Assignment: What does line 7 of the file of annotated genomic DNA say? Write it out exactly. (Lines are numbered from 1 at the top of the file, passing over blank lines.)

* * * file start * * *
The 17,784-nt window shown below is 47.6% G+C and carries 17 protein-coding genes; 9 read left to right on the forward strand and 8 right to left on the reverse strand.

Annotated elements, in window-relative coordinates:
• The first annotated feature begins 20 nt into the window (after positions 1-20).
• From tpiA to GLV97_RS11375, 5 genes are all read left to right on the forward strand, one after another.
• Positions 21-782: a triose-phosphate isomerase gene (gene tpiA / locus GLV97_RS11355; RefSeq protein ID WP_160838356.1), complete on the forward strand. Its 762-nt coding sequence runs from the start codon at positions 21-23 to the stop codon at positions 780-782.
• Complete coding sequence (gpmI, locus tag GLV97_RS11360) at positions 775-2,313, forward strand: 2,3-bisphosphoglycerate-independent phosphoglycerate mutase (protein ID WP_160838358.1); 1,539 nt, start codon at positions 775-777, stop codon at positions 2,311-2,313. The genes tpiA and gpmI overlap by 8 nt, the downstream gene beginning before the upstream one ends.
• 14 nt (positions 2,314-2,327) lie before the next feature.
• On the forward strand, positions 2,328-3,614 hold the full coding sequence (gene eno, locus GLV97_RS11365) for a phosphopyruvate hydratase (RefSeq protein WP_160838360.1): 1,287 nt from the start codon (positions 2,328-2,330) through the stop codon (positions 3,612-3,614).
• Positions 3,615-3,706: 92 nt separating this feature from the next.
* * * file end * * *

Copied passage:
• 14 nt (positions 2,314-2,327) lie before the next feature.